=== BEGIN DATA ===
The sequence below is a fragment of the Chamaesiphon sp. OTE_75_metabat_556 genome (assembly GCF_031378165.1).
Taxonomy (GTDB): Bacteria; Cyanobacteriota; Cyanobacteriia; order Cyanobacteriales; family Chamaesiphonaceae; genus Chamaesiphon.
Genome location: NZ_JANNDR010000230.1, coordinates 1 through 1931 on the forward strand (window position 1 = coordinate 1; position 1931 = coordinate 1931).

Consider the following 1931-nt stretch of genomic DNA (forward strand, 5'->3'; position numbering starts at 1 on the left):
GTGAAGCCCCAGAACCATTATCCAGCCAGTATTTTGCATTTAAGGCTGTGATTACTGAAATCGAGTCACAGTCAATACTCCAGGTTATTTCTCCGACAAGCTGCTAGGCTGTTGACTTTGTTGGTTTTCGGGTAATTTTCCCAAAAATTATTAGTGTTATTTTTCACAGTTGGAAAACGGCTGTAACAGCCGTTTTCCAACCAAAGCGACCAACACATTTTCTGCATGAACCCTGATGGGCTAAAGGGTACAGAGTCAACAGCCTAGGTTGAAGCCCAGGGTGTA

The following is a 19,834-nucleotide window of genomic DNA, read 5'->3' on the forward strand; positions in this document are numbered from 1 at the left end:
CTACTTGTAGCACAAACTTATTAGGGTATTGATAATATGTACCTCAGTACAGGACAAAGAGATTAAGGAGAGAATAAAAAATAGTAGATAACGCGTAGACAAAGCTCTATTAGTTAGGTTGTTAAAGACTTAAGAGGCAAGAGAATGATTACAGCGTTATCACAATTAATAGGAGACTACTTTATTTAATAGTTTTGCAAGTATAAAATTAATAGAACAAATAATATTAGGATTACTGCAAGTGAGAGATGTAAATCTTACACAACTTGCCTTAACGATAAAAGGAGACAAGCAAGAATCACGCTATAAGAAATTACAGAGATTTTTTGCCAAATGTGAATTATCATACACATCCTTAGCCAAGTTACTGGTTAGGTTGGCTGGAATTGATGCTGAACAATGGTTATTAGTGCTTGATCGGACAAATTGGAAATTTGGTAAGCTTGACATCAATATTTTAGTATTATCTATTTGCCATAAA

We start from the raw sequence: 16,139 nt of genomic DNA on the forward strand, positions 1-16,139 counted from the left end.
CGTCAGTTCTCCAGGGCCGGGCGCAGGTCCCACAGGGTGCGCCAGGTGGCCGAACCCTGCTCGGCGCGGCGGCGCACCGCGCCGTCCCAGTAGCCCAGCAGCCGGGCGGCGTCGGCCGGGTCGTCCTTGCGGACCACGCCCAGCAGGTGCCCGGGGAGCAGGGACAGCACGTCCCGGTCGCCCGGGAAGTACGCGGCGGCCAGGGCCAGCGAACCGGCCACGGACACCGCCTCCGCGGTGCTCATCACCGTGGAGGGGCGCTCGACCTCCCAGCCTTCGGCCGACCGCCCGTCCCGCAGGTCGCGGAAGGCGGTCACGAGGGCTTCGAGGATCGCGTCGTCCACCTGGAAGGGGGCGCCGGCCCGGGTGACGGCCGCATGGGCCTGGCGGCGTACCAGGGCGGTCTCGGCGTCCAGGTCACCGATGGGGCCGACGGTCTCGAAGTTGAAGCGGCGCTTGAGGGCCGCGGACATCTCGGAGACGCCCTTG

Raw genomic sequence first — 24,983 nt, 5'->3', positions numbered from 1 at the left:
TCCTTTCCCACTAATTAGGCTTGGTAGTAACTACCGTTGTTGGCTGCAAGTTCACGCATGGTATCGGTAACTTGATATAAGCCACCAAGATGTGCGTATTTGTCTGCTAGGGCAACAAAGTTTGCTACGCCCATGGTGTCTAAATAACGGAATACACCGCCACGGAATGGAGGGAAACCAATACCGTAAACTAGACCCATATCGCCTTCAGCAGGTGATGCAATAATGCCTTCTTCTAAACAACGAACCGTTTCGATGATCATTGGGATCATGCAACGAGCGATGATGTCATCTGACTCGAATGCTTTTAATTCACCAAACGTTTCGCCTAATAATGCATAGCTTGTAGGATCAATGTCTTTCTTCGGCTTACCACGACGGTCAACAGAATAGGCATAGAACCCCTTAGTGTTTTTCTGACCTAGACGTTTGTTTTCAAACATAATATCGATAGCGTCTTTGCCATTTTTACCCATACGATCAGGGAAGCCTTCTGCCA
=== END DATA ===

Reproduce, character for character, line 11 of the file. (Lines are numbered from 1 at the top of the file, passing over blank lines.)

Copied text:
TCCTTTCCCACTAATTAGGCTTGGTAGTAACTACCGTTGTTGGCTGCAAGTTCACGCATGGTATCGGTAACTTGATATAAGCCACCAAGATGTGCGTATTTGTCTGCTAGGGCAACAAAGTTTGCTACGCCCATGGTGTCTAAATAACGGAATACACCGCCACGGAATGGAGGGAAACCAATACCGTAAACTAGACCCATATCGCCTTCAGCAGGTGATGCAATAATGCCTTCTTCTAAACAACGAACCGTTTCGATGATCATTGGGATCATGCAACGAGCGATGATGTCATCTGACTCGAATGCTTTTAATTCACCAAACGTTTCGCCTAATAATGCATAGCTTGTAGGATCAATGTCTTTCTTCGGCTTACCACGACGGTCAACAGAATAGGCATAGAACCCCTTAGTGTTTTTCTGACCTAGACGTTTGTTTTCAAACATAATATCGATAGCGTCTTTGCCATTTTTACCCATACGATCAGGGAAGCCTTCTGCCA